Meaning of INTERVAL in English

INTERVAL

in ‧ ter ‧ val W3 AC /ˈɪntəv ə l $ -tər-/ BrE AmE noun [countable]

[ Date: 1300-1400 ; Language: Old French ; Origin: entreval , from Latin intervallum 'space between castle walls, interval' ]

1 . the period of time between two events, activities etc:

He left the room, returning after a short interval with a message.

interval between

The interval between arrest and trial can be up to six months.

2 . sunny/bright intervals short periods of fine weather between cloudy, rainy weather etc

3 . at weekly/20-minute etc intervals every week, 20 minutes etc:

The trains run at half-hourly intervals.

4 . at regular intervals

a) something that happens at regular intervals happens often:

The phone rang at regular intervals all afternoon.

b) objects that are placed at regular intervals have all been placed at the same distance from each other:

Trees had been planted at regular intervals.

5 . British English a short period of time between the parts of a play, concert etc SYN intermission American English :

We can get some drinks in the interval.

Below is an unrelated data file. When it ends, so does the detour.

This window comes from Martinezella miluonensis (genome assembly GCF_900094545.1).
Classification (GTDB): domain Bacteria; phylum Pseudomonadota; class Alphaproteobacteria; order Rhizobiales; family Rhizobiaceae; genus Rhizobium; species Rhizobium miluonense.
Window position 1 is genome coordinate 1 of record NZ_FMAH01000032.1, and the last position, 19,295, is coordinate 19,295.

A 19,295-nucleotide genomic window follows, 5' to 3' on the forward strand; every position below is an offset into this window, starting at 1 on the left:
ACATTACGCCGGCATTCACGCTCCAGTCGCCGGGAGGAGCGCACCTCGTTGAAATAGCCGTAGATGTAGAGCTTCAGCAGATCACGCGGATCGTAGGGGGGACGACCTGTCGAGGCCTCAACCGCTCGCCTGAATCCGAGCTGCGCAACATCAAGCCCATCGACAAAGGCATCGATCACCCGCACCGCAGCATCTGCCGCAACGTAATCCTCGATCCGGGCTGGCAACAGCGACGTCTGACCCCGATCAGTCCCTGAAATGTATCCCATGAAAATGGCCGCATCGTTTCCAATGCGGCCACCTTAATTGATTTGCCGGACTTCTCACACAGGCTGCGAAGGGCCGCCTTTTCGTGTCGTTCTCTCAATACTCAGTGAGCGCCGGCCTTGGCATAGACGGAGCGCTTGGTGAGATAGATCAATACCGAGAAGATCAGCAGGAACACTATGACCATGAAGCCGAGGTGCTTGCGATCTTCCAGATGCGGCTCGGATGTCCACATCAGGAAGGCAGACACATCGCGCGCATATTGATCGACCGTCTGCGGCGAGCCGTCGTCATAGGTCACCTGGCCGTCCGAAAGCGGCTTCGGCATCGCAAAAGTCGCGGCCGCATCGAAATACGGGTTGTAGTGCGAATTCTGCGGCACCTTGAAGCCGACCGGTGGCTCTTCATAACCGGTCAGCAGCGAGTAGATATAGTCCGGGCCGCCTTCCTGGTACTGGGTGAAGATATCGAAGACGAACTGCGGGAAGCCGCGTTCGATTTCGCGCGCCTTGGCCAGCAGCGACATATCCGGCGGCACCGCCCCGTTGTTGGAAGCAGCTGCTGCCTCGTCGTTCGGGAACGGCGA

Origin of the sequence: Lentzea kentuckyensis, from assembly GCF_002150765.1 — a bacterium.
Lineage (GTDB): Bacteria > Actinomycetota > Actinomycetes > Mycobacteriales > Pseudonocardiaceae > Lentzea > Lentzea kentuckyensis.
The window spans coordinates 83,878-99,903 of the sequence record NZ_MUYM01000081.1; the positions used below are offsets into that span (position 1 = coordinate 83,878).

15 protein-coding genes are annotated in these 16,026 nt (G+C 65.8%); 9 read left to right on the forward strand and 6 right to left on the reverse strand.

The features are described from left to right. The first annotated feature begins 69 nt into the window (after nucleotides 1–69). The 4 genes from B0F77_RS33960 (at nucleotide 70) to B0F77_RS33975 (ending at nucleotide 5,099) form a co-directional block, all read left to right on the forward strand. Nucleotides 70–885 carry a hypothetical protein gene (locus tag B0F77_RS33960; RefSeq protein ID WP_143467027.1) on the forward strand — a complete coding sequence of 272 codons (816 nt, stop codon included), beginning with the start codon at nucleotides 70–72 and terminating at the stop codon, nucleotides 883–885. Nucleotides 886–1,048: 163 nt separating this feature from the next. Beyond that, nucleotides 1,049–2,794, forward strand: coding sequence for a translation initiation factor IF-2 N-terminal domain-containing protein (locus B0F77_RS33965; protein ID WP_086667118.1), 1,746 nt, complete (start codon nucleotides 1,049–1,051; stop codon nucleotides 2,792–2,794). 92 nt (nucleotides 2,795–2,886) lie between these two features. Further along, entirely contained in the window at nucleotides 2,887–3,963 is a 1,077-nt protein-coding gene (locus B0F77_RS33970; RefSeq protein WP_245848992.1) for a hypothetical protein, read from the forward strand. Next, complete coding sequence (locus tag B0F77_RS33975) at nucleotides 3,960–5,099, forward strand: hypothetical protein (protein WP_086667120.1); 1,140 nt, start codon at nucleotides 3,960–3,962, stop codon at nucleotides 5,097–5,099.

6 . technical the amount of difference in ↑ pitch between two musical notes

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THESAURUS

▪ stage the raised area on which the actors, musicians etc perform:

He came on stage to rapturous applause.

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The band will appear live on stage for the first time in three years.

▪ the stalls British English , the orchestra American English the lower level of seats:

He had a seat in the stalls.

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We paid $100 for a seat in the orchestra.

▪ the circle British English , the balcony the higher level of seats:

They were sitting in the balcony.

▪ the orchestra pit the space below the stage where the musicians sit:

The actress fell into the orchestra pit.

▪ box office the place in a theatre where you buy tickets:

Collect your tickets at the box office.

▪ programme British English , program American English a small book that you buy when you go to the theatre that gives information about the play and the performers:

His name is not in the programme.

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Do you want me to buy you a program?

▪ interval British English , intermission BrE formal and American English a short period of time between the parts of a play or show when the audience can talk or have a drink:

We got a drink in the interval.

Longman Dictionary of Contemporary English.      Longman - Словарь современного английского языка.